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Top Of The Table – The Other Half Of The Gaming Hobby

by Matt Miller on May 29, 2016 at 07:36 AM

Growing up, I loved any video game rooted in my favorite genre of fantasy. I would rent and buy all the video games with a passing relation to dragons and wizards, regardless of quality. Like many of you, as my taste in games grew, I began to recognize how much I was limiting my own fun. While I never lost a love of classic fantasy tropes, a whole world of other video games beckoned, inviting me into other interactive settings of action, mystery, horror, science-fiction, sports, racing, puzzles, and more. Why had I spent so long with an artificial barrier that kept me from such great entertainment? 

In the back of my head, that’s always the memory that comes to mind when I hear that someone loves video games, but has never dipped their toe into the other half of the gaming hobby that lives on your home tabletop. It feels like declaring that you love Italian food, but for some reason you just don’t want to try Mexican cuisine. Sure, some people just don’t like guacamole, but how would you know until you try? 

Prevailing opinion suggests that tabletop and video games are fundamentally different hobbies, and I certainly acknowledge that they each branch in separate directions. But they share the same roots, and much of the same appeal. While the form of presentation and interaction is different, many of the tenets of game design are in common, whether you’re talking about the need for balance in competition, the appeal of growth and progression over the course of the game, or the link between mechanics and narrative that make a game feel cohesive.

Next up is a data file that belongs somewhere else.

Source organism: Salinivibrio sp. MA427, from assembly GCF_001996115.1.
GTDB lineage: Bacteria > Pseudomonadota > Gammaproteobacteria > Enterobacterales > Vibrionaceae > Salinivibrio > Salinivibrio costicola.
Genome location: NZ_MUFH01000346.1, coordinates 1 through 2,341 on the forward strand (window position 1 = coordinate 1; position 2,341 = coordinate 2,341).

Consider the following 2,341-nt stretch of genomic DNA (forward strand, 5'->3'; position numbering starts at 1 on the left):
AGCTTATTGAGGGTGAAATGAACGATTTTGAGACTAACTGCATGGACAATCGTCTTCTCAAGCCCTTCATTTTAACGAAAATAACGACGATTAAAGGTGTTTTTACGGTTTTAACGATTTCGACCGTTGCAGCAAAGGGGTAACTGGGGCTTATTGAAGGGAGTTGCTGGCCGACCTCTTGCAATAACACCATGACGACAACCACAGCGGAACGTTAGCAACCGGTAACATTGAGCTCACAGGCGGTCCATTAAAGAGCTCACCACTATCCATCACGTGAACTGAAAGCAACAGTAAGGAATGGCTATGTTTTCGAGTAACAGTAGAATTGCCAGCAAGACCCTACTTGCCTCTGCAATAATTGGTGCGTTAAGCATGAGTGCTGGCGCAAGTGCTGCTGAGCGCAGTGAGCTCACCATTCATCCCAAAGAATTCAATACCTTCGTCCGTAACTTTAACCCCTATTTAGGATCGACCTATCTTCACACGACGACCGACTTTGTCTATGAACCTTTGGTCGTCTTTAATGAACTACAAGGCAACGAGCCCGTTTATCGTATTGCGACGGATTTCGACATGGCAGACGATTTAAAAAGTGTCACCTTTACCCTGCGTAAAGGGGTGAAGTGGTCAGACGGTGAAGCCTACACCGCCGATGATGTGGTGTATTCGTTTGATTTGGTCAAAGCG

Anecdotally, I can’t count the number of video game developers I’ve visited who trace their gaming roots back to role-playing games like Dungeons & Dragons, or early board games like Risk. Before the constraints of technology allowed for complex digital gaming, the only place to discover rich and nuanced gaming projects was on the tabletop. As both disciplines have matured, they’ve moved in often parallel and intersecting lines, and each reveal new facets of the way gaming can entertain, educate, and enrich our social interactions.

Today, no one can doubt the power of either medium. Many predictions 20 years ago suggested that video games meant the end for the tabletop hobby, but the surprising opposite effect has occurred. Even as video games soar in popularity and claim their place in popular culture, the tabletop hobby has continued to expand. The tabletop hobby convention Gen Con draws record crowds year after year. New tabletop crowdfunding ventures draw incredible support. Franchises like Dark Souls, BioShock, and XCOM attract fans, whether the product lives on a screen or a table. It seems clear that both hobbies are strong, stable, and primed for continued growth.